I've been testing LR and Canon R5 . I started to think that the files were pretty noisy with LR.
Did some googling and searching on the forum here, and it appears I'm not the only one concerned about how LR handles R5 files.
So I did some tests comparing LR 10.2 and Canon DPP.
Results are pretty damming. Basically an ISO200 shot in LR looks close to noise in an ISO1600 shot viewing (and processed out) , unadjusted in DPP.
And an ISO 1600 shot in LR looks like what I'd iamgine a 3200 or 4200iso shot in DPP and poss Capture One.
The look of noise in LR reminds me of old Nikon cameras 10 years ago.
It appears LR is putting a larger grain overlay on them, not just boosting existing noise.
Basically LR wont be able to process professional still life and product shots to the required quality.
I expect to be able to get super smooth clean tones in products and backgrounds as the base image to retouch with.
It won't be quite as noticeable in portraits and busier life, location type photos.
But still you'd notice a ton of noise in a very aveage 800iso shot with a ncie blue sky, that would make it look like 2000iso or shot on a camera from 2010!
I've attached screengrabs from 200% zooms on same 2 images in LR & DPP.
Plus jpg exports at 5000px at 80% quality.
Have tried to keep everything equal as much as possible.
Other R5 users or people interested , let me know your findings , thoughts too.
(I need to get Capture One Pro 21 to do a test comparism with that next)
But would love to see & hear anyones experience of how R5 files comapre with Cap One rendering.
It would be so much more helpful if you showed the images at 100% zoom, and if you show the noise reduction settings you have applied in both programs.
Thanks will see what I can do to update this.
I Tried to be as level as I could to match the sharpening and NR to be fair .
basic review is LR add and extra veil of noise grain that isn't in the raws and other processors don't do .
have now done basic tests in `capture one pro21 , and it's night and day ...
Also, please use the Insert Photos button in the toolbar instead of attaching-
Thanks will do next 👍
First of all, when evaluating noise and applying noise reduction (the same applies to sharpness/sharpening), the image must be viewed at 100%. At this view, one image pixel is represented by one screen pixel, and this is the only view that shows you an accurate representation of the image. (if you have a high resolution monitor you may have to use 200%, because the pixels are so small) Any other view will be inaccurate and misleading because the image has been scaled.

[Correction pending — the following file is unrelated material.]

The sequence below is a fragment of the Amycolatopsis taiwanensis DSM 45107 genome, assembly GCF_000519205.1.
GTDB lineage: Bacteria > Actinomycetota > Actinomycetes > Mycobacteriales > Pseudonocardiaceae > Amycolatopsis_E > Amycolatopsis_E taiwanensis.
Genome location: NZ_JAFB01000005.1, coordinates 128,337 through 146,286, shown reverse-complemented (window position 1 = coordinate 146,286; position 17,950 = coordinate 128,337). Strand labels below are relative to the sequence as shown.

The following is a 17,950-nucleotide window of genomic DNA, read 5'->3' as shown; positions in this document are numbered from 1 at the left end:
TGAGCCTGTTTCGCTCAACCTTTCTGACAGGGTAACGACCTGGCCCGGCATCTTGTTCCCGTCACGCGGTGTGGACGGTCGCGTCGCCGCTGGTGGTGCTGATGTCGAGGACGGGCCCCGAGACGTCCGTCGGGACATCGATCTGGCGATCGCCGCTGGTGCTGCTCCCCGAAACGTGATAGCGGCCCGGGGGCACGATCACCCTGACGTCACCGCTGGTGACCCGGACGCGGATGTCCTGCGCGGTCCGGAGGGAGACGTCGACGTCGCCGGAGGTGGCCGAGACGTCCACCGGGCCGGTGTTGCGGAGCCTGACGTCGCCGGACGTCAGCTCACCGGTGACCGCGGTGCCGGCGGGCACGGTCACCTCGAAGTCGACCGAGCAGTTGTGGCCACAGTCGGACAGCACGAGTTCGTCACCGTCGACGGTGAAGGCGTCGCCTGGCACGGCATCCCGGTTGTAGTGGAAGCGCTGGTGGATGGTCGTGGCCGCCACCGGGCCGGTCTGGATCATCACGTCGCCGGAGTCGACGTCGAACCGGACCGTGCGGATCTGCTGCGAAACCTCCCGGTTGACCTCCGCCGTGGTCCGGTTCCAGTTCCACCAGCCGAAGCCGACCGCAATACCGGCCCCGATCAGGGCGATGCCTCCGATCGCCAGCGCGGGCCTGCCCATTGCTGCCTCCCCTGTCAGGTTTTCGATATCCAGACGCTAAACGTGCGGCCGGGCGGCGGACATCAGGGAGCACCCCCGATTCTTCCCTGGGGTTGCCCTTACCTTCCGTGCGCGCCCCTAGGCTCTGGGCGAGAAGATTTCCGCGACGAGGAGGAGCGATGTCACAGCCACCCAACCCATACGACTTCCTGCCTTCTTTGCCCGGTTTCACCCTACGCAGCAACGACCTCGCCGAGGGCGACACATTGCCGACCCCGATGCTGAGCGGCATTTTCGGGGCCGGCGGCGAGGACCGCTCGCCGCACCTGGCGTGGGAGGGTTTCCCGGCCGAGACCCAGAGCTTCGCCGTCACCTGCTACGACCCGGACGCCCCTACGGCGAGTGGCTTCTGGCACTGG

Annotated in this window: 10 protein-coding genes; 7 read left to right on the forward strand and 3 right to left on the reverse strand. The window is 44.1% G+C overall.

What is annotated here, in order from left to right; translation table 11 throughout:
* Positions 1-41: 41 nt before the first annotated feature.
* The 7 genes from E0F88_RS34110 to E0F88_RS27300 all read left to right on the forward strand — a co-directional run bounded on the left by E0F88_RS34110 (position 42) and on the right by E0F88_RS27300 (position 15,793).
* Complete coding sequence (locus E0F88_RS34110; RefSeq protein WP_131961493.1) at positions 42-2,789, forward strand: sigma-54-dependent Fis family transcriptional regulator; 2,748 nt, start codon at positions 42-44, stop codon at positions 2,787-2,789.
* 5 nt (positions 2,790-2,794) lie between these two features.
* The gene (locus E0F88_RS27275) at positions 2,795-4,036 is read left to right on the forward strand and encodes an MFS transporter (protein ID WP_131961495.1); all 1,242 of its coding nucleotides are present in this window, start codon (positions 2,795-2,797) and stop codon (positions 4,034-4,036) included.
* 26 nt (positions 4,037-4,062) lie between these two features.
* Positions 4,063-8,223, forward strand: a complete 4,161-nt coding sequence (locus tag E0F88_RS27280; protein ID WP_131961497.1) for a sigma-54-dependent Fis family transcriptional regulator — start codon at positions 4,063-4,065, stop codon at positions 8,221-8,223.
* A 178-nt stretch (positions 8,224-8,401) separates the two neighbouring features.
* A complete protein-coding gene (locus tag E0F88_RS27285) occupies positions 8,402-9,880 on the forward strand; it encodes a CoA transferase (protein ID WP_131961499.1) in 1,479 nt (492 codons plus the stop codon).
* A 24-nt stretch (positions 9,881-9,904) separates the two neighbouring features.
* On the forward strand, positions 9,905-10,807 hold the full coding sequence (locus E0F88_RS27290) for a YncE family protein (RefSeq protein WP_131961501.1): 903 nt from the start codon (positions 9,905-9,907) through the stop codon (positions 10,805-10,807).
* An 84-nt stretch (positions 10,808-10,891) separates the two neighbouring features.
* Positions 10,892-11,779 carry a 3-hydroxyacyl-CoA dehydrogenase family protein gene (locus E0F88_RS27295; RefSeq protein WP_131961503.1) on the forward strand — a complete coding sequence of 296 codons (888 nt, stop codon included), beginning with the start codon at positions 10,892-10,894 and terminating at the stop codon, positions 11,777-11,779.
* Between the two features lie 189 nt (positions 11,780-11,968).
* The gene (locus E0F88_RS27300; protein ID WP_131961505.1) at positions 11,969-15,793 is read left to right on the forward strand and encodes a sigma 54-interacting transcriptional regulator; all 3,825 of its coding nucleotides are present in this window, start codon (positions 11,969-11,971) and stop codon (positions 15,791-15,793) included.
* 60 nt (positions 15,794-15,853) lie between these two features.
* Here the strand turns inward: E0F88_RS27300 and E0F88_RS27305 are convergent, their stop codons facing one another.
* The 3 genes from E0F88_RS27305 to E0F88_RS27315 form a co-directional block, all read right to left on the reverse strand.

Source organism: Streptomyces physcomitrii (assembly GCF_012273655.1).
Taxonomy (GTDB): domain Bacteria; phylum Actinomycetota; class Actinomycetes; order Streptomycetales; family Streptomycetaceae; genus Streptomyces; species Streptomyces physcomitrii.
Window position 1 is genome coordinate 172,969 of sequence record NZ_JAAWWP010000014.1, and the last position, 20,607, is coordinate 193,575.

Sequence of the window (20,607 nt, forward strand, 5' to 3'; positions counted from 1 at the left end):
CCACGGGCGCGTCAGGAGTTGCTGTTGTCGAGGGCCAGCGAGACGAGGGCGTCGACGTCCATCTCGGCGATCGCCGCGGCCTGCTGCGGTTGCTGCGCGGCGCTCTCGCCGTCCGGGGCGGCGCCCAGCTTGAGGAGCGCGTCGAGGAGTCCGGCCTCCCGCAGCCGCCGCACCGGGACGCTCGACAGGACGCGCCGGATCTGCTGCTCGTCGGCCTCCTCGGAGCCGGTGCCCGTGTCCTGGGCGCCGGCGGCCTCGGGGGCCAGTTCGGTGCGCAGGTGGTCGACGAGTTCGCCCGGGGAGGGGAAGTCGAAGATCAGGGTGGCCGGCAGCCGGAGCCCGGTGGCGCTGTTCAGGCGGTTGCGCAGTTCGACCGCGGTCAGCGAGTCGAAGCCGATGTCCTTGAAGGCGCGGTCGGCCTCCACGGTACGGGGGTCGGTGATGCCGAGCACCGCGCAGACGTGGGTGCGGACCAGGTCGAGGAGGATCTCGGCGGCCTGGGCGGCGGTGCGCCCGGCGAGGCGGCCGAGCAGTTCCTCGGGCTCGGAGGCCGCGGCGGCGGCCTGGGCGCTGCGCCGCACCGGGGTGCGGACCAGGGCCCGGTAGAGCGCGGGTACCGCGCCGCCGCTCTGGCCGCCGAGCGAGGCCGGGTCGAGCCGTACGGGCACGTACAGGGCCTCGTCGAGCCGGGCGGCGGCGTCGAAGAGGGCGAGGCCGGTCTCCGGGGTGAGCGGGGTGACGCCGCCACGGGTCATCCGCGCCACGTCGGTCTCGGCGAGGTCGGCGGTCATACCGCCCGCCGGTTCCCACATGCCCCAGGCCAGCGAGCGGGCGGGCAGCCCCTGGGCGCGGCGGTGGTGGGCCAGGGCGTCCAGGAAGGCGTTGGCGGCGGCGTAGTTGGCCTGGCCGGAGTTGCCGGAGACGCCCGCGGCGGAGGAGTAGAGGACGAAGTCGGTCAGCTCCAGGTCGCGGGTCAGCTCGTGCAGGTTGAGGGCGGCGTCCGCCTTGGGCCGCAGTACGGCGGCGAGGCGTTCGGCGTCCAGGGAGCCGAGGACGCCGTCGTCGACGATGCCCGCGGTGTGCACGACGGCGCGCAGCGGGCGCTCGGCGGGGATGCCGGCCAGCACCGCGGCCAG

Also remember that sharpening accentuates noise. If you have an image with noise in flat areas, and use Lightrooms' default sharpening, the whole image will be sharpened, including the noise. Use the Masking slider under Sharpening to protect flat areas from sharpening. Press the Alt key while dragging the slider. White areas will be sharpened, black areas will be protected.
I'll admit that Lightroom's noise reduction isn't the best in the class, IMO it tends to blur sharp detail too much, but it does definitely not add noise. (except by sharpening it, which you can avoid by using the Masking slider)
DPP's default sharpeming and noise reduction settings are probably different than LrC. I suggest uploading a CR3 file that exhibits the noise so we can check it on our systems in LrC 10.2 and DPP.
The default setting for luminance noise reduction in DPP 4 is '4' whereas in LrC it is zero. If you set DPP to zero I suspect you'll find that it displays significantly more luminance noise than it does at the default setting of '4'. I've atatched a comparison between the two settings in DPP 4 at 100% to demonstrate. Also, note that all other DPP 4 settings have been left at their default. So, the difference is solely due to Luminance Noise reduction.
Edit: I forgot to mention that the image was shot at 400 ISO
In above post I indicated that the default LNR for DPP 4 is '4', which is the case for the example I showed (i.e. 400 ISO). However, for other ISO values the default LNR setting differs. I've shown the defaults for each full stop between 100 and 1600 ISO below
100 = 2
200 = 3
400 = 4
800 = 5
1600 = 6
Chrominance Noise (Colour Noise) follows the same pattern (i.e. 2 @ 100 ISO to 6 @ 1600 ISO)
Hi S, you are making a mistake here. You are comparing low quality photos from the library view in LR with DPP in development. There is quite a quality difference between the library an development view in LR!